Tom Hooper (#110 of 16)

SXSW 2013: Downloaded, Touba, & Before You Know It

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SXSW 2013: <em>Downloaded</em>, <em>Touba</em>, & <em>Before You Know It</em>
SXSW 2013: <em>Downloaded</em>, <em>Touba</em>, & <em>Before You Know It</em>

Downloaded, Alex Winter's chronicle of the rise and fall of the peer-to-peer file-sharing music service Napster, falls on the more conventional end of the documentary spectrum. The filmmaker does a pretty thorough job of chronicling the company's highlights, from its inception as the brainchild of 18-year-old Shawn Fanning—who basically taught himself computer programming in order to be able to create the program—to its stunning popularity, and then the even more thunderous blowback from Metallica's Lars Ulrich and the Recording Industry Association of America, all of which helped finally bring Napster's short but groundbreaking existence to a flaming finish.

Oscar 2013 Winner Predictions: Sound Mixing

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Oscar 2013 Winner Predictions: Sound Mixing
Oscar 2013 Winner Predictions: Sound Mixing

It's at this point we had to ask ourselves, “Is Argo really going to end up a two-Oscar Best Picture winner?” Because while it seems almost certain to buck all sorts of precedent and take Best Picture, which of its six other nominations will be there to back it up? Honestly, the way things have been developing among the guild awards, the only nod that seems entirely out of reach is Alan Arkin's bid for supporting actor. We'll cover Best Editing in the next few days, but the movie still seems more of a spoiler than a frontrunner for original score and adapted screenplay*. In theory, that leaves Argo's two sound bids to prevent the movie from achieving a dubious feat not achieved since Cecil B. DeMille's The Greatest Show on Earth. Some of us are going to hedge on our Oscar-pool ballots and give Argo one or both of them, but unless the topsy-turviness of the race infects every category, both it and Lincoln seem to lack the “bigness” this category seems to require.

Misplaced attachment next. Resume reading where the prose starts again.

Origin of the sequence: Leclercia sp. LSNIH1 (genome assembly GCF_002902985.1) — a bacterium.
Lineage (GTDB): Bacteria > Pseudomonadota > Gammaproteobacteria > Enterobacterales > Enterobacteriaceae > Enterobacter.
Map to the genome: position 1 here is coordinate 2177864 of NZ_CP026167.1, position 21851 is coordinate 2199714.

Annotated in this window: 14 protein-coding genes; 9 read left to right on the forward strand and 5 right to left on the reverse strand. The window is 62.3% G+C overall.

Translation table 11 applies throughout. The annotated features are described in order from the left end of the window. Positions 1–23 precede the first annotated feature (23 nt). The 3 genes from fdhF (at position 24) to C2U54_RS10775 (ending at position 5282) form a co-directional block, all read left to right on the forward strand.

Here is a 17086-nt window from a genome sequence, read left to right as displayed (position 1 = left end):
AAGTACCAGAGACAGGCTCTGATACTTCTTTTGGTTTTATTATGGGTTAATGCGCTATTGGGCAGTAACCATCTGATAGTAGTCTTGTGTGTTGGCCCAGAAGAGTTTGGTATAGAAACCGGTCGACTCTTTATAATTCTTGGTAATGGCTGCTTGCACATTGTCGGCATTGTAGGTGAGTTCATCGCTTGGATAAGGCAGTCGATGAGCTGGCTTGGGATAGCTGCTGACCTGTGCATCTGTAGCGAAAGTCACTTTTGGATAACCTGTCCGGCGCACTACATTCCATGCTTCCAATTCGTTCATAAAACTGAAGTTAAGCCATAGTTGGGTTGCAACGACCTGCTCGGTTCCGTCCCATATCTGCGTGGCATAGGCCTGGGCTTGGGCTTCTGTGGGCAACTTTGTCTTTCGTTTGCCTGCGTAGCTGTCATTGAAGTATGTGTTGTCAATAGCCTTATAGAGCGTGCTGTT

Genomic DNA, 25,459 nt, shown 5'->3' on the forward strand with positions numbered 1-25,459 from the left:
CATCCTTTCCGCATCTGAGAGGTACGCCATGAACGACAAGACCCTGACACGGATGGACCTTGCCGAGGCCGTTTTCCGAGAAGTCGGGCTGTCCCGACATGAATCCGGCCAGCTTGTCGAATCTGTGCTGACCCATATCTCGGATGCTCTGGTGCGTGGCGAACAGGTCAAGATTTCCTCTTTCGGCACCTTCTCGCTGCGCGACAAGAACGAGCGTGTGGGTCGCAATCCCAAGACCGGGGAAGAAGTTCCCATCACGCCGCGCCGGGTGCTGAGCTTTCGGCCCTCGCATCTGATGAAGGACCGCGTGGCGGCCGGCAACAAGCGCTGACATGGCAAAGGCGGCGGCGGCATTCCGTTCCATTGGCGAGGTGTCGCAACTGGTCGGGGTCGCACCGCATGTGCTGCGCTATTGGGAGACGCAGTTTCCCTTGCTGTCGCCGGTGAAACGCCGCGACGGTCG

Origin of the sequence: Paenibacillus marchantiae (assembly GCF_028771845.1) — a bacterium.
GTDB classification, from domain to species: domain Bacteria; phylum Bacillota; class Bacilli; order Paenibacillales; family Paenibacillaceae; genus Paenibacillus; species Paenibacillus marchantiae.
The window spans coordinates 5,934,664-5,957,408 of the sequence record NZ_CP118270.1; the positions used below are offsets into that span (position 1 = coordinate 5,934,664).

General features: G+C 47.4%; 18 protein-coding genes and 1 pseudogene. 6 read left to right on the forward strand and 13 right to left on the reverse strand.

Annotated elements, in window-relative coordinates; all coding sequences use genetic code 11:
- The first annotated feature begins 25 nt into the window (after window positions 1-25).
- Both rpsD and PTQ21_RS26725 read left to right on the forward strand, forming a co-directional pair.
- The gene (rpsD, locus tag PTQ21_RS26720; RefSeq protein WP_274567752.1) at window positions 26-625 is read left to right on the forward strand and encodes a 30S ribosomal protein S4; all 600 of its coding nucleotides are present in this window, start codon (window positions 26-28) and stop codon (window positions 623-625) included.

Oscar 2013 Winner Predictions: Director

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Oscar 2013 Winner Predictions: Director
Oscar 2013 Winner Predictions: Director

After Argo collected nearly every major industry award in the lead-up to the Academy Awards, in the process emerging as this year's Best Picture frontrunner, it came as a shock to everyone to see Ben Affleck shut out of the running here given how often Best Director and Picture coincide. It's with some irony, then, that two filmmakers who've emerged as the main contenders in Affleck's absence are also among the very few previous winners here whose films were denied Best Picture trophies: Ang Lee and Steven Spielberg. But let's try to rid our minds of the deplorable notion that Spielberg and Lee are contending for an award that belongs to Affleck. Stripped of this context, an Affleck-less battle for Best Director has all the makings of otherwise good Oscar drama.

Oscar 2013 Winner Predictions: Supporting Actress

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Oscar 2013 Winner Predictions: Supporting Actress
Oscar 2013 Winner Predictions: Supporting Actress

Blergh. Weeks ago I dreamed a dream where all the particulars of my presently contentious relationship with Anne Hathaway, a typically smart and endearing performer who was robbed of an Oscar in 2009 for Rachel Getting Married, were manifest. At the actual Oscar ceremony, which resembled a standing room-only dinner party, I hugged Hathaway, who I referred to as my sister, as she paraded around in her Catwoman outfit, working the room with the same jacked-up excitement she exhibited days earlier opposite Chelsea Handler and Jon Stewart and hinting at all the things she's going to do to her hubby once she gets home. Someone, probably Christopher Plummer, announces the winner in this category and the award goes to Sally Field, for illuminating through her two excellent meltdowns in Lincoln, one opposite Tommy Lee Jones, the other opposite Daniel Day-Lewis, the essence of the Steven Spielberg film as a study of the conflict between public and private modes of behavior in the arena of American politics. Shock ripples through the room, and while I should be sad for my sister, who puts on a predictably brave face, I can barely sustain my excitement at Oscar turning his beefed-up buttocks to a performance every bit as cloying as Anne's contrived acceptance speech at the Golden Globes.

Oscar 2013 Nomination Predictions: Director

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Oscar 2013 Nomination Predictions: Director
Oscar 2013 Nomination Predictions: Director

When introducing Life of Pi at its New York Film Festival premiere, Ang Lee quipped that there are three things directors are warned to never work with: Children, animals, and water. With his latest, of course, the Taiwanese maestro broke all three rules, helming a high-seas adventure with an adolescent hero, and populating much of it with a part-CG, part-live-action menagerie. For his efforts, and for stepping up to the plate to adapt Yann Martel's worldwide bestseller (a supposedly insurmountable task previously passed over by M. Night Shyamalan and Alfonso Cuarón), Lee is likely to land on Oscar's Best Director shortlist, following prior nominations from the Broadcast Critics and the Hollywood Foreign Press. No stranger to the Academy's affections, the man who won this category in 2006 for Brokeback Mountain is the closest thing to a fourth-place lock this year, tailing behind three shoo-ins whose projects were all far more political.